NOTE: The following comments on the Monsanto GM hormone used in much U.S. milk production, but banned throughout the rest of the industrialised world, come from John Verrall, who is a pharmaceutical chemist with over 35 years experience in the pharmaceutical industry, working with both human and veterinary medicines.
John Verrall is also a member of the UK's Veterinary Products Committee (VPC), and is on the Codex Consumer Group of the Food Standards Agency. He also attends the recently formed UK government committee concerned with Animal Health and Welfare chaired by the Chief Veterinary Officer.
Re. - Philadelphia Inquirer Online, 12/23/2007, Front Page - 'Hormone Labeling of Pa. Milk to End'
It was with interest I read this headline on Sunday 23rd December, 'Hormone labeling of Pa. Milk to end - It can unfairly imply that milk from injected cows isn't safe, officials say.'
To make such a statement 'officials' are grossly irresponsible and if Agricultural Secretary Dennis Wolff and his committee end the labelling of milk from cows not administered bovine somatotropin (rbST) they will be guilty of putting at risk the lives of the citizens of Pennsylvania.
It has been demonstrated that milk from cows administered bovine somatotropin is NOT SAFE (ie not 'free from danger' - Collins Dictionary, not 'protected from danger or risk' - Oxford English Dictionary) with increased levels of IGF1 (growth hormone) such milk gives rise to 'concern about enhanced cell proliferation of the gut mucosa and therefore increased prevalence of carcinoma in the large bowel.'
See also Challacombe and Wheeler (Lancet 1994 344, 815-816)
Not only is the milk derived from rbST not safe, but so is bovine somatotropin itself, when administered to cows.
A detailed inquiry by the both the UK Veterinary Products Committee (VPC) in 1999 (http://www.vpc.gov.uk/reports/rbstreptb.pdf ) and the Report of the Canadian Veterinary Medical Association Expert Panel on rbST (http://www.hc-sc.gc.ca/dhp-mps/vet/issues-enjeux/rbst-stbr/rep_cvma-rap_acdv_tc-tm_e.html ) concluded that:
'the use of Bovine Somatotropin adversely affects the health and welfare of the cow'.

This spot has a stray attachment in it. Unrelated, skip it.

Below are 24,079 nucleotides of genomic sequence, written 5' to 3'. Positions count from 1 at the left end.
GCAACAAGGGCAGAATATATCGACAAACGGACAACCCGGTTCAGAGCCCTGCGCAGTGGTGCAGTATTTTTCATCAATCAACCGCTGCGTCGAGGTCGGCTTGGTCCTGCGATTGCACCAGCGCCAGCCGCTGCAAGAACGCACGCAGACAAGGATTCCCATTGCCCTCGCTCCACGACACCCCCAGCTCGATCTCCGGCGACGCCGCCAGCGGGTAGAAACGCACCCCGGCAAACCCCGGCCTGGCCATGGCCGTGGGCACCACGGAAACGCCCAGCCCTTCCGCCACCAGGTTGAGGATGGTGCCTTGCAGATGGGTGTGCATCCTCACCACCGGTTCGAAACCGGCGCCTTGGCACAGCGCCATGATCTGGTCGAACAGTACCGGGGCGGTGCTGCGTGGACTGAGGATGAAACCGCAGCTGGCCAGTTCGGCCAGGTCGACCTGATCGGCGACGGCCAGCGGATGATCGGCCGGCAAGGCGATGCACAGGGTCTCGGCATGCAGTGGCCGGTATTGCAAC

It has been proven that in cattle receiving rbST injections, there are increases in the incidence of:
Mastitis* - by 25%
Lameness - by 50%
Infertility - by 18%
& Adverse reactions at the injection site - 'the presence of lesions have often not fully regressed before the next injection is due.'
(* See Millstone et al http://www.nature.com/nature/journal/v371/n6499/abs/371647a0.html
[Article also available here http://www.unsafescience.com/bgh.html ])
With a marked increase in the incidence of mastitis (an infection of the udder), lesions at the site of injection, and stress-related conditions of lameness and infertility, the cow becomes an overworked rundown 'factory' more likely to produce sub-standard milk - with an increased possibility of both infection and /or the presence of antibiotics used to combat such conditions.
At the time Monsanto marketed bovine somatotropin in 1994, none of the above untoward affects and hazards was made apparent. It was stated by the manufacturers and supporting scientific staff, that the increased incidence of mastitis was only in line with the increased milk yield; yet this proved not to be the case. It was also stated that the increased production of IGF1 (a growth hormone), following the administration of rbST, was destroyed by pasteurisation and in the gut by natural digestion – neither is the case; the increased IGF1 produced in the milk is protected from normal digestion by the casein in milk, suggested by Mepham and Schofield (Health Aspects of bST Milk), indicated by Xian et al (J. Endocrinol. 146, 215-224) and subsequently proven by Kimura et al (JPET 28.3 611-687 1997).
No chronic toxicity testing of rbST has been reported; the longest test involved the administration of rbST to thirty rats over ninety days.
Since neither man nor beast derives any therapeutic benefit from the use of bovine somatotropin, the only possible beneficiaries could be the dairyman and the manufacturer of bovine somatotropin.
If one refers to the paper, 'The Impact of Bovine Somatotropin on Farm Profits,' by Loren W. Tauer of Cornell University; under 'Conclusion' she states, 'The average profit response from the use of bST was statistically zero, but larger and well-managed farms may be making a profit from bST. That implies that some farmers may be losing money using bST, although no statistical negative profit response from bST was measured from any sub-group.'
-- So there is only one beneficiary.
Should the population of Pennsylvania not be concerned with the sufferings of the cow due to increased mastitis, lameness, infertility and injection site lesions, they should be extremely concerned for their own health.
When available evidence gives rise to such concern regarding matters of human health, we in Europe (with a population of 490 million ) normally abide by 'The Precautionary Principle' - when in doubt 'err on the side of caution, until such time as the matter has been investigated further - and resolved.
Monsanto is quite correct in one thing, that to describe milk derived from cows not administered rbST as 'Hormone Free,' is incorrect, as all milk does contain small quantities of hormone. However, the truth is that milk produced by cows; administered bovine somatotropin (rbST) is not safe.
Perhaps in future, dairies and distributors could adopt an identification which does not say 'Hormone Free' but, for example:
[image of 'McNAB' label as at
McNAB = Milk from
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